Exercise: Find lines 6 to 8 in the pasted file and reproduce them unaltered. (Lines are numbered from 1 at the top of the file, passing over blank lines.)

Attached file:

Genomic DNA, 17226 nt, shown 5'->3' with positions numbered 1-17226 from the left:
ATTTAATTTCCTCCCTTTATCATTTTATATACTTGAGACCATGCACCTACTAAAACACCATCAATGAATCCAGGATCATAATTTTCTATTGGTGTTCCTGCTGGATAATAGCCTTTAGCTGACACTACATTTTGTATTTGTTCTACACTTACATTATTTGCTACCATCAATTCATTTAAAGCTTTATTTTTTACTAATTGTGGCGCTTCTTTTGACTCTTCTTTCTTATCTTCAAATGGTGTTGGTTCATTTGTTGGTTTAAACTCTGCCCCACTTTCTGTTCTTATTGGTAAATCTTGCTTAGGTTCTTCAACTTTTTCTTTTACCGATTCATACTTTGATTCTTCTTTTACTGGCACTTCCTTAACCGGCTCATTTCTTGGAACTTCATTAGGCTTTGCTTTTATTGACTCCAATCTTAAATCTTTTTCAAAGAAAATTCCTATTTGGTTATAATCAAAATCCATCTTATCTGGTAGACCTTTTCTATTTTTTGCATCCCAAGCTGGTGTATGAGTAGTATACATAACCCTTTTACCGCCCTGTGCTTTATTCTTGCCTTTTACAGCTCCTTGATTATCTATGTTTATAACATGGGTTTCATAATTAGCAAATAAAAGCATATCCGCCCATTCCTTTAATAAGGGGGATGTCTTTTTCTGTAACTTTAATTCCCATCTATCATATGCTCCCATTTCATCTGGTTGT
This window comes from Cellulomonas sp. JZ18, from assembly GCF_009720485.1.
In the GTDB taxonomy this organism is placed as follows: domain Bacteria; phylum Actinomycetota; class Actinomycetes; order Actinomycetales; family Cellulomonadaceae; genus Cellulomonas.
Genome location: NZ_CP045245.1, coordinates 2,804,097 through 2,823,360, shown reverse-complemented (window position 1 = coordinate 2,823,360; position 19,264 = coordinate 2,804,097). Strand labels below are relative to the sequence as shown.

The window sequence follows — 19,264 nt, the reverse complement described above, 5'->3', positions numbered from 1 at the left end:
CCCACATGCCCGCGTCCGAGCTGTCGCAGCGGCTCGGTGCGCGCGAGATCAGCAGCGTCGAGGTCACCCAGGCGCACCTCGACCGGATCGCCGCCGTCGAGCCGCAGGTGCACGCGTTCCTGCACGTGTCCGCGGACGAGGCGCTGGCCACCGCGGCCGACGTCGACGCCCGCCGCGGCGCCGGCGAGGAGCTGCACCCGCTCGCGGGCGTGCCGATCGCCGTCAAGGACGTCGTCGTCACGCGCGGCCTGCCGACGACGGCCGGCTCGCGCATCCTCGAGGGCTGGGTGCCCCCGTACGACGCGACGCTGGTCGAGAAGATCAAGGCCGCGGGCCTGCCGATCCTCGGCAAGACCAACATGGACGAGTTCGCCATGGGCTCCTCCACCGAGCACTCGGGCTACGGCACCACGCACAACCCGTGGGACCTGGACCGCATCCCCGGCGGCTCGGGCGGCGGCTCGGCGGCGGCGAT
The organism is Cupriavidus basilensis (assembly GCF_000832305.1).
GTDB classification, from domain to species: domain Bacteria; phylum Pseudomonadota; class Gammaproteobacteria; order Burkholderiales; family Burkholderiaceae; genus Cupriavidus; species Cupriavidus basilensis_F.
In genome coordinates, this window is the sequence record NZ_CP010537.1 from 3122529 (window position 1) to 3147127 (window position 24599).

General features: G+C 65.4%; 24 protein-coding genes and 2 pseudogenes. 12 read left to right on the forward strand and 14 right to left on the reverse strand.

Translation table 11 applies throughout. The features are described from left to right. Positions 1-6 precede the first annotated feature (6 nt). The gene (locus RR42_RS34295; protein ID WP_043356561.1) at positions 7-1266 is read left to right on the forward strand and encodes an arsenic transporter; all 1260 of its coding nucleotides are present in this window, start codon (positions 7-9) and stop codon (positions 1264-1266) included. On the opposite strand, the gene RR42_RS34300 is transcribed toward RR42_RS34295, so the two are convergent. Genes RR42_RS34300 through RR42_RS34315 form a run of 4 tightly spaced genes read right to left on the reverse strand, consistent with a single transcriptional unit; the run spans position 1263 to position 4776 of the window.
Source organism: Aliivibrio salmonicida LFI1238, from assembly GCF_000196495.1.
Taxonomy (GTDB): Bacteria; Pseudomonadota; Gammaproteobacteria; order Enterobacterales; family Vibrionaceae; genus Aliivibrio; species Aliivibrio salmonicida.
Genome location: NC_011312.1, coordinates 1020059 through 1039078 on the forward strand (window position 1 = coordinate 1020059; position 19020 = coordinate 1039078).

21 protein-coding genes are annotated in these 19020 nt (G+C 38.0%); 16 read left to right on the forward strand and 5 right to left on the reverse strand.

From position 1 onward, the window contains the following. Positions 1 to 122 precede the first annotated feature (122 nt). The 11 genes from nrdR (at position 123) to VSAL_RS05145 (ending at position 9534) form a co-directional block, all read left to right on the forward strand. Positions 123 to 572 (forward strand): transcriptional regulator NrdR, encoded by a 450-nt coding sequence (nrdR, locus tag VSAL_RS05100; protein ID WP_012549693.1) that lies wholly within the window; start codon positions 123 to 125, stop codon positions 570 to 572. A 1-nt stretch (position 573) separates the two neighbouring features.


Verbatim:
The window sequence follows — 19,264 nt, the reverse complement described above, 5'->3', positions numbered from 1 at the left end:
CCCACATGCCCGCGTCCGAGCTGTCGCAGCGGCTCGGTGCGCGCGAGATCAGCAGCGTCGAGGTCACCCAGGCGCACCTCGACCGGATCGCCGCCGTCGAGCCGCAGGTGCACGCGTTCCTGCACGTGTCCGCGGACGAGGCGCTGGCCACCGCGGCCGACGTCGACGCCCGCCGCGGCGCCGGCGAGGAGCTGCACCCGCTCGCGGGCGTGCCGATCGCCGTCAAGGACGTCGTCGTCACGCGCGGCCTGCCGACGACGGCCGGCTCGCGCATCCTCGAGGGCTGGGTGCCCCCGTACGACGCGACGCTGGTCGAGAAGATCAAGGCCGCGGGCCTGCCGATCCTCGGCAAGACCAACATGGACGAGTTCGCCATGGGCTCCTCCACCGAGCACTCGGGCTACGGCACCACGCACAACCCGTGGGACCTGGACCGCATCCCCGGCGGCTCGGGCGGCGGCTCGGCGGCGGCGAT
The organism is Cupriavidus basilensis (assembly GCF_000832305.1).